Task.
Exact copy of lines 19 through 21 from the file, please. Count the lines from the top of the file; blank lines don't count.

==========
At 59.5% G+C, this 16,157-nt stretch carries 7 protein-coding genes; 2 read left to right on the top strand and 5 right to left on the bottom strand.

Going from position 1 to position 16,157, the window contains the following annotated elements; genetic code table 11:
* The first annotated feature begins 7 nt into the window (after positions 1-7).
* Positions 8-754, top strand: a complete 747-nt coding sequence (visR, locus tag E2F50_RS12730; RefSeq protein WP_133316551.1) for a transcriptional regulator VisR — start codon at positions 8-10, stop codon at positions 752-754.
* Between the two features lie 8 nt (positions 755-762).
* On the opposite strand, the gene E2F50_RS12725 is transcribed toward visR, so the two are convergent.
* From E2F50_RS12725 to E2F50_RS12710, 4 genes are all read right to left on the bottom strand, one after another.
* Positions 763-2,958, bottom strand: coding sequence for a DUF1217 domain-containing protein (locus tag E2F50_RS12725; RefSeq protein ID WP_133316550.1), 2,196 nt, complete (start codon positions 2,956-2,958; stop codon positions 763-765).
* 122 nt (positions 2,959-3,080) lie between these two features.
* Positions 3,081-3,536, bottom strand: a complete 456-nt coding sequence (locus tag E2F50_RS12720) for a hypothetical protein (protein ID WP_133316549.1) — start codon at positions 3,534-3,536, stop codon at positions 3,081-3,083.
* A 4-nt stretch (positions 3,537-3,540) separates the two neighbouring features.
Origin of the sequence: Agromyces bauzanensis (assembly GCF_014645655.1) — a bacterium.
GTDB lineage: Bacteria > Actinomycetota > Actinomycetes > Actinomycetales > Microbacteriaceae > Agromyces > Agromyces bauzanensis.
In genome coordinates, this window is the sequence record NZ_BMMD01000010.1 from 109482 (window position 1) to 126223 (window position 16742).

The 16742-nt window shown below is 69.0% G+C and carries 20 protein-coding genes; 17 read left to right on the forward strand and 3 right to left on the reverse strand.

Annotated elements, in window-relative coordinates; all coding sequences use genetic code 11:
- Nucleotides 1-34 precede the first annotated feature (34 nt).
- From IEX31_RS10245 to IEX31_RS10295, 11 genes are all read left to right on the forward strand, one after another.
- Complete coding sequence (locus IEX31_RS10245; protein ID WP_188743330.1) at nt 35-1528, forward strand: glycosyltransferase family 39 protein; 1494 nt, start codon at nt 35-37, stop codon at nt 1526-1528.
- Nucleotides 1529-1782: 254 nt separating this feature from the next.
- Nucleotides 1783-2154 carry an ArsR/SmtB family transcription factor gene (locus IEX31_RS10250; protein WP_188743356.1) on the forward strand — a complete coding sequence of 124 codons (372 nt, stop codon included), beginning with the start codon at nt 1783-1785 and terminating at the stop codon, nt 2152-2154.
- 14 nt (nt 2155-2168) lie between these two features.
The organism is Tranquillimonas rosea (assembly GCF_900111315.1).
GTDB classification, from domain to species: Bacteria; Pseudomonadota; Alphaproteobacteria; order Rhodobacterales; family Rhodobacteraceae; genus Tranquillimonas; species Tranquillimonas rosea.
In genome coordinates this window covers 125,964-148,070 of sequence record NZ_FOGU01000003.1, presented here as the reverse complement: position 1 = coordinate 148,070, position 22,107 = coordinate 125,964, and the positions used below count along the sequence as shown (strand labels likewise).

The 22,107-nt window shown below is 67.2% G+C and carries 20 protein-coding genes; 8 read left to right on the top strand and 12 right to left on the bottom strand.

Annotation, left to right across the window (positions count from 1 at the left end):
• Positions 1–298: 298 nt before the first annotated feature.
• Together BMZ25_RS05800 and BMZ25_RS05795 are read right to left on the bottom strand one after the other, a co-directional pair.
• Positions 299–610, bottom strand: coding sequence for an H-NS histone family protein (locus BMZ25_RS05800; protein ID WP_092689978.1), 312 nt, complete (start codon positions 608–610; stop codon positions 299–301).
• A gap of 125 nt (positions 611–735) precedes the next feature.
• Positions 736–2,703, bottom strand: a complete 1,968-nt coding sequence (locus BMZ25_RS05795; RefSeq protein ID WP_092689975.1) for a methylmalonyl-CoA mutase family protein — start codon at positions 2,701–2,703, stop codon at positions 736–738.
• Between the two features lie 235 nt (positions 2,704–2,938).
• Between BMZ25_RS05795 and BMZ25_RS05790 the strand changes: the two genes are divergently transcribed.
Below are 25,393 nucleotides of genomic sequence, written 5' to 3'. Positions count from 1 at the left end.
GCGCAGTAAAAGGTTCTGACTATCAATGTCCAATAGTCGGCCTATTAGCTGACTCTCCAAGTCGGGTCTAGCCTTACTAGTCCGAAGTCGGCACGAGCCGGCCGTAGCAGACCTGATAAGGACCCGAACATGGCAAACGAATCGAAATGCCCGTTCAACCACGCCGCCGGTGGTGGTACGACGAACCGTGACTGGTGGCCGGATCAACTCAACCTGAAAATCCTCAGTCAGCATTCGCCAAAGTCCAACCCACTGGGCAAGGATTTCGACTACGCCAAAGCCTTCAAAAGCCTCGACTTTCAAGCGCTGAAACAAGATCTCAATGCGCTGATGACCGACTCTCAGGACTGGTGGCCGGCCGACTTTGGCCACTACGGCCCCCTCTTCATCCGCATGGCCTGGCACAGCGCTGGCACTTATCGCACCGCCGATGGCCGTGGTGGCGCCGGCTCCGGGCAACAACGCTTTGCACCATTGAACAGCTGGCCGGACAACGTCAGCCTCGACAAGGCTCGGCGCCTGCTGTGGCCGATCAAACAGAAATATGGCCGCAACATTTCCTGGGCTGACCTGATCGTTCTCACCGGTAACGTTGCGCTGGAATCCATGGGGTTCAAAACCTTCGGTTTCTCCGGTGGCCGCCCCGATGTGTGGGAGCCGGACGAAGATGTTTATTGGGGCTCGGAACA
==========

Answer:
- Complete coding sequence (locus IEX31_RS10245; protein ID WP_188743330.1) at nt 35-1528, forward strand: glycosyltransferase family 39 protein; 1494 nt, start codon at nt 35-37, stop codon at nt 1526-1528.
- Nucleotides 1529-1782: 254 nt separating this feature from the next.
- Nucleotides 1783-2154 carry an ArsR/SmtB family transcription factor gene (locus IEX31_RS10250; protein WP_188743356.1) on the forward strand — a complete coding sequence of 124 codons (372 nt, stop codon included), beginning with the start codon at nt 1783-1785 and terminating at the stop codon, nt 2152-2154.